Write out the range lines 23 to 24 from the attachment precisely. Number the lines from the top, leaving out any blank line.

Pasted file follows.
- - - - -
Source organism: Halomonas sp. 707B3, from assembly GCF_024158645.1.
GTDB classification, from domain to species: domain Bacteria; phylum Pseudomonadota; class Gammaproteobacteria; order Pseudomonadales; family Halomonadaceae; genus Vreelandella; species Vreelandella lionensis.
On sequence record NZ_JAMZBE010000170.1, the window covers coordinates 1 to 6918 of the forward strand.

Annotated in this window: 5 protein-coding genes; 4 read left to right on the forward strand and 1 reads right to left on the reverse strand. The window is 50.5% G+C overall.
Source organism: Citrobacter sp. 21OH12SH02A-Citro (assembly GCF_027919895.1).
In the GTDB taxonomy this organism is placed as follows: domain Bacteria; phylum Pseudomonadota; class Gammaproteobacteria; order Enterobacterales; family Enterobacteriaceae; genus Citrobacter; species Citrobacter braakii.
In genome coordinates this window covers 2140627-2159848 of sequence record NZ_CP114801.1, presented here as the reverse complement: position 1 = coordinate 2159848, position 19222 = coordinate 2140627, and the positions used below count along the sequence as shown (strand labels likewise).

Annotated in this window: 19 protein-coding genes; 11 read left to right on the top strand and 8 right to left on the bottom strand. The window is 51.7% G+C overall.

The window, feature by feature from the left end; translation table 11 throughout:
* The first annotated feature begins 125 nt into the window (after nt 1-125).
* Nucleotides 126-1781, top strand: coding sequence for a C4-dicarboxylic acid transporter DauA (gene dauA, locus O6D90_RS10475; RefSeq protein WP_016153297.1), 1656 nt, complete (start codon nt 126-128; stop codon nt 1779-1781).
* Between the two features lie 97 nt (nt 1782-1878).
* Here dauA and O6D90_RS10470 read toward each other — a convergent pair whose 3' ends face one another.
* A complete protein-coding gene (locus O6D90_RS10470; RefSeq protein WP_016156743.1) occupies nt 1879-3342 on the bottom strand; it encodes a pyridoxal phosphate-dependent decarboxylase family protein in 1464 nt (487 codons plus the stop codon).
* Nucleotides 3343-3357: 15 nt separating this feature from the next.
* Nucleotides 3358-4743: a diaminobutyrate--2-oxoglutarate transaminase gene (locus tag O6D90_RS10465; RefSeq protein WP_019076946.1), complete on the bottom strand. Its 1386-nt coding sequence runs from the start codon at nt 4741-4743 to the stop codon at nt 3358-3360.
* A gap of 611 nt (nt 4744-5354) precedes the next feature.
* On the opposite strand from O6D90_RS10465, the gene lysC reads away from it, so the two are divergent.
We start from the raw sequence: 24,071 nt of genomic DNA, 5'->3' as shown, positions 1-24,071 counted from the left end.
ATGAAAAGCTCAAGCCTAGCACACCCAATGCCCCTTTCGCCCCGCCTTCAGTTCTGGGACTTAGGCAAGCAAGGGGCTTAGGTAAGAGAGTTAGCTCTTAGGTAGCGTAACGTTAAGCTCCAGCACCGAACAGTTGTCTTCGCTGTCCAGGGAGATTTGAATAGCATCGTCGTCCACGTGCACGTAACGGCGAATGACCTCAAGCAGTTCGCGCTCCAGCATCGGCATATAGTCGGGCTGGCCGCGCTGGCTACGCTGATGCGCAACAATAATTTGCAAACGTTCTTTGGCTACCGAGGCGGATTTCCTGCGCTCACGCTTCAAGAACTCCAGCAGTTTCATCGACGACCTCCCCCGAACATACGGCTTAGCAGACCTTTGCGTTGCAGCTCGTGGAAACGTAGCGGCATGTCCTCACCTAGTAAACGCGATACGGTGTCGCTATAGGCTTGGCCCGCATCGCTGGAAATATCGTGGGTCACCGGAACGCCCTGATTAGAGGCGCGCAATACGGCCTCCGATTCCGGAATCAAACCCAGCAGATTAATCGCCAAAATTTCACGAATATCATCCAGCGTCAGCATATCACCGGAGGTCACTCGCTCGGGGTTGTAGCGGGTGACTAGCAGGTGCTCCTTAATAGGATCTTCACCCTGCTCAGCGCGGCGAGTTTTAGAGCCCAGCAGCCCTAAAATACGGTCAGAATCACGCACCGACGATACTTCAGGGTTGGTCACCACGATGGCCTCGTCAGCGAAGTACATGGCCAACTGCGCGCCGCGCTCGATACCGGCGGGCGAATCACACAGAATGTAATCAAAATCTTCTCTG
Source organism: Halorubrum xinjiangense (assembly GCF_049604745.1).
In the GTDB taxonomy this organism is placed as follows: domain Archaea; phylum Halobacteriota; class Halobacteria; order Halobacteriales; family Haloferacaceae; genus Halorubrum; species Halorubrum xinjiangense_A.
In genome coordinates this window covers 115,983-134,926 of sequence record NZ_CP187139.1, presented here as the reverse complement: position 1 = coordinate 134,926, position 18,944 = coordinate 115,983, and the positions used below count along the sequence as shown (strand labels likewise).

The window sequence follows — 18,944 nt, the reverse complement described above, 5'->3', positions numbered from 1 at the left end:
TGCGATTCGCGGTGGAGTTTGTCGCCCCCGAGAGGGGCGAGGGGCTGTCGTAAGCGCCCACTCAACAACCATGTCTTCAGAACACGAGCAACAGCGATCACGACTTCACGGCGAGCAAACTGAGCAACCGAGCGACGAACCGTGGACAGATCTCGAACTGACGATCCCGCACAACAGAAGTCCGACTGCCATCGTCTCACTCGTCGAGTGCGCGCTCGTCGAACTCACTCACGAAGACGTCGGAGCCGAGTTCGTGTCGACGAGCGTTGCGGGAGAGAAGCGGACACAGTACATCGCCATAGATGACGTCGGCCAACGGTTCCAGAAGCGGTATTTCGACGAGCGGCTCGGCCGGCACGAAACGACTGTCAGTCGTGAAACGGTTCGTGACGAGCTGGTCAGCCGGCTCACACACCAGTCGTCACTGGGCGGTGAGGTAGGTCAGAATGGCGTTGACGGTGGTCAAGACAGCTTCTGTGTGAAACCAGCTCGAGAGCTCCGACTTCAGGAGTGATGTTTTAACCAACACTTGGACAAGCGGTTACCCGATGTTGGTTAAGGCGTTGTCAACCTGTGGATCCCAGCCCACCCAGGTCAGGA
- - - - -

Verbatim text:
In genome coordinates this window covers 115,983-134,926 of sequence record NZ_CP187139.1, presented here as the reverse complement: position 1 = coordinate 134,926, position 18,944 = coordinate 115,983, and the positions used below count along the sequence as shown (strand labels likewise).

The window sequence follows — 18,944 nt, the reverse complement described above, 5'->3', positions numbered from 1 at the left end: